Channelpedia

PubMed 27287019


Referenced in Channelpedia wiki pages of: none

Automatically associated channels: Kir6.2



Title: Sensory Activity-Dependent and Sensory Activity-Independent Properties of the Developing Rodent Trigeminal Principal Nucleus.

Authors: Fu-Sun Lo, Reha S Erzurumlu

Journal, date & volume: Dev. Neurosci., 2016 Jun 9 , ,

PubMed link: http://www.ncbi.nlm.nih.gov/pubmed/27287019


Abstract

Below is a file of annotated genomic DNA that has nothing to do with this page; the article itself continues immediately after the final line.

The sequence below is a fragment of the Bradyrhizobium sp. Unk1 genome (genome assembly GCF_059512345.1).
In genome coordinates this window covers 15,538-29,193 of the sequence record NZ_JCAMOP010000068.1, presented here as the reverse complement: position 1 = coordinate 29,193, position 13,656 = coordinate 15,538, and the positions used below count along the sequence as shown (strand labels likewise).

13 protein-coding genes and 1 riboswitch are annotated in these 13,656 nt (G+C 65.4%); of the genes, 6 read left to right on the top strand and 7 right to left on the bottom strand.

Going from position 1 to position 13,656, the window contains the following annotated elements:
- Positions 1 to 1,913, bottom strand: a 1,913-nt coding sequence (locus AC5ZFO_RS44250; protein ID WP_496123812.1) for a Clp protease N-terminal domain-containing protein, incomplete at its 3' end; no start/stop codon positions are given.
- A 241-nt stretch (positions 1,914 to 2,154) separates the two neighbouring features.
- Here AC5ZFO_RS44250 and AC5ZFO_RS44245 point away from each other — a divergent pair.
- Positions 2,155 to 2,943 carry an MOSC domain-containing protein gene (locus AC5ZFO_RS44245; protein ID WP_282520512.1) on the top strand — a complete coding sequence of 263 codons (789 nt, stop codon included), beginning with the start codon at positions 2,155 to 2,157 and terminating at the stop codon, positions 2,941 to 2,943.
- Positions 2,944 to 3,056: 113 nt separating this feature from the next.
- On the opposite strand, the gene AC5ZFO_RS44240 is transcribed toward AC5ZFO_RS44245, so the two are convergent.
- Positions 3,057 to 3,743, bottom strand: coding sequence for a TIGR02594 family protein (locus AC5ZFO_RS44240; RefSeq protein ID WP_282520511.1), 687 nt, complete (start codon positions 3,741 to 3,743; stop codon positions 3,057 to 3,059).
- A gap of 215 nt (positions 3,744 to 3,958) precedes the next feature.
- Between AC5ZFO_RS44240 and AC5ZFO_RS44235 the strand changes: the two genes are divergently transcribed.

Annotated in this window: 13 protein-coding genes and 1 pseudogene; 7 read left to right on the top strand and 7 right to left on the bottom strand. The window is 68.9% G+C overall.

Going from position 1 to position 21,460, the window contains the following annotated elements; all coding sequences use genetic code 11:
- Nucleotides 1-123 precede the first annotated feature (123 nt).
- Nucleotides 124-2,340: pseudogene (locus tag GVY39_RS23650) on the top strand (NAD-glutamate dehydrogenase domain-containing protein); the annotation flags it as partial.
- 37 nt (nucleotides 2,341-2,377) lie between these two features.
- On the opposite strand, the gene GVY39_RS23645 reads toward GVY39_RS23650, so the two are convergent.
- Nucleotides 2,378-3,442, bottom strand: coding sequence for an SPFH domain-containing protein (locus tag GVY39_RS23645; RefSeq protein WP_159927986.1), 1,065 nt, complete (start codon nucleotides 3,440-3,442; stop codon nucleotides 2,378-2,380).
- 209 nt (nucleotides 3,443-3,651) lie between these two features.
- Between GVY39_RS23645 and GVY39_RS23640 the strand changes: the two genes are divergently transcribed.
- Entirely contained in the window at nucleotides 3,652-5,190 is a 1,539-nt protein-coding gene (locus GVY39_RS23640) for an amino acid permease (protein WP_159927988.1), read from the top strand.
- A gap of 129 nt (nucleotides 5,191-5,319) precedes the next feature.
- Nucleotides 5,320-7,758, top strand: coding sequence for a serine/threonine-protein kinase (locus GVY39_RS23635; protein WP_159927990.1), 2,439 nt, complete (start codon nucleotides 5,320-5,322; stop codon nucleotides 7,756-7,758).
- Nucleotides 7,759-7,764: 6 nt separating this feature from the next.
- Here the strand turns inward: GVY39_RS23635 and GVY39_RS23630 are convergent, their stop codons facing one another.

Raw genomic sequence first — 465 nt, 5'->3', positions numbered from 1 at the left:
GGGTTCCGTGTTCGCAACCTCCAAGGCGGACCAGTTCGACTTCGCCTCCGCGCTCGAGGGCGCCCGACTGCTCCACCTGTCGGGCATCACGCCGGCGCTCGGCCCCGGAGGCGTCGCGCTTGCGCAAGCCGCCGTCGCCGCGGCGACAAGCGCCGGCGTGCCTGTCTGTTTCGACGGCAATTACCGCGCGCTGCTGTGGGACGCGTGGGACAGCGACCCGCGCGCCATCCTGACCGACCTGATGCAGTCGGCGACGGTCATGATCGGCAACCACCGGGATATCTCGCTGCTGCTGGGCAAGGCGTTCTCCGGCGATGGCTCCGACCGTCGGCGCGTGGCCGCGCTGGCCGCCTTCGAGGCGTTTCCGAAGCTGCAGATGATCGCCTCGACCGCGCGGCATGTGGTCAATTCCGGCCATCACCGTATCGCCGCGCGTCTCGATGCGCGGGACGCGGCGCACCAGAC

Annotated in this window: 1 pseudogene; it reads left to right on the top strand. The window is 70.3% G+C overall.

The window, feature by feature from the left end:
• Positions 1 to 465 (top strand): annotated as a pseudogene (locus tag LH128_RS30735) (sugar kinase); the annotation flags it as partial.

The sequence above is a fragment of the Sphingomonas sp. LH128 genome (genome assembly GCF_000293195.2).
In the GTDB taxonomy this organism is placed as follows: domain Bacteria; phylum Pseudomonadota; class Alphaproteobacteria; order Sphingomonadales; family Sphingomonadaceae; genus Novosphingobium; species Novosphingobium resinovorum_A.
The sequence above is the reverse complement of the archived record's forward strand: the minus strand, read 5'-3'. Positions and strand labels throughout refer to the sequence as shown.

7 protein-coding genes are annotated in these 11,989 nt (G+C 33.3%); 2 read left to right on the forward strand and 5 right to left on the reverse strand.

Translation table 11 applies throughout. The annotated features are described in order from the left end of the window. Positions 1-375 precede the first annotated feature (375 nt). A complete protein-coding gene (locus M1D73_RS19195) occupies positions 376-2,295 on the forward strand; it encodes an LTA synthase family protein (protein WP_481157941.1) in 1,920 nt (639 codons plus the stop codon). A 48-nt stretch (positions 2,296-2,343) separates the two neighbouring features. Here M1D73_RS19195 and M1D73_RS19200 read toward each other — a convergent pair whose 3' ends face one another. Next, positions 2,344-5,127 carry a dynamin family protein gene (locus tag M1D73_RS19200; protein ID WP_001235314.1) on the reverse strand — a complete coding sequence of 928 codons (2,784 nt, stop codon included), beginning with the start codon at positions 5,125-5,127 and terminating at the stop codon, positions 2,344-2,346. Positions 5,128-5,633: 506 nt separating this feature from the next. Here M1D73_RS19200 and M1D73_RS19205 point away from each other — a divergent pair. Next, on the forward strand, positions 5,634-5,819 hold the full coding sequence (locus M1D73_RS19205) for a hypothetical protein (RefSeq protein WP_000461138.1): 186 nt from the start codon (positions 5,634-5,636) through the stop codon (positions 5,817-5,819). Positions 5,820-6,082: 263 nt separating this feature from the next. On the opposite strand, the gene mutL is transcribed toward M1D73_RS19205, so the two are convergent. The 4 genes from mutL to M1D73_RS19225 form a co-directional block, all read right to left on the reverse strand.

The whisker-sensory trigeminal central pathway of rodents is an established model for studies of activity-dependent neural plasticity. The first relay station of the pathway is the trigeminal principal nucleus (PrV), the ventral part of which receives sensory inputs mainly from the infraorbital branch of the maxillary trigeminal nerve (ION). Whisker-sensory afferents play an important role in the development of the morphological and physiological properties of PrV neurons. In neonates, deafferentation by ION transection leads to the disruption of whisker-related neural patterns (barrelettes) and cell death within a specific time window (critical period), as revealed by morphological studies. Whisker-sensory inputs control synaptic elimination, postsynaptic AMPA receptor trafficking, astrocyte-mediated synaptogenesis, and receptive-field characteristics of PrV cells, without a postnatal critical period. Sensory activity-dependent synaptic plasticity requires the activation of NMDA receptors and involves the participation of glia. However, the basic physiological properties of PrV neurons, such as cell type-specific ion channels, presynaptic terminal function, postsynaptic NMDA receptor subunit composition, and formation of the inhibitory circuitry, are independent of sensory inputs. Therefore, the first relay station of the whisker sensation is largely mature-like and functional at birth. Delineation of activity-dependent and activity-independent features of the postnatal PrV is important for understanding the development and functional characteristics of downstream trigeminal stations in the thalamus and neocortex. This mini review focuses on such features of the developing rodent PrV.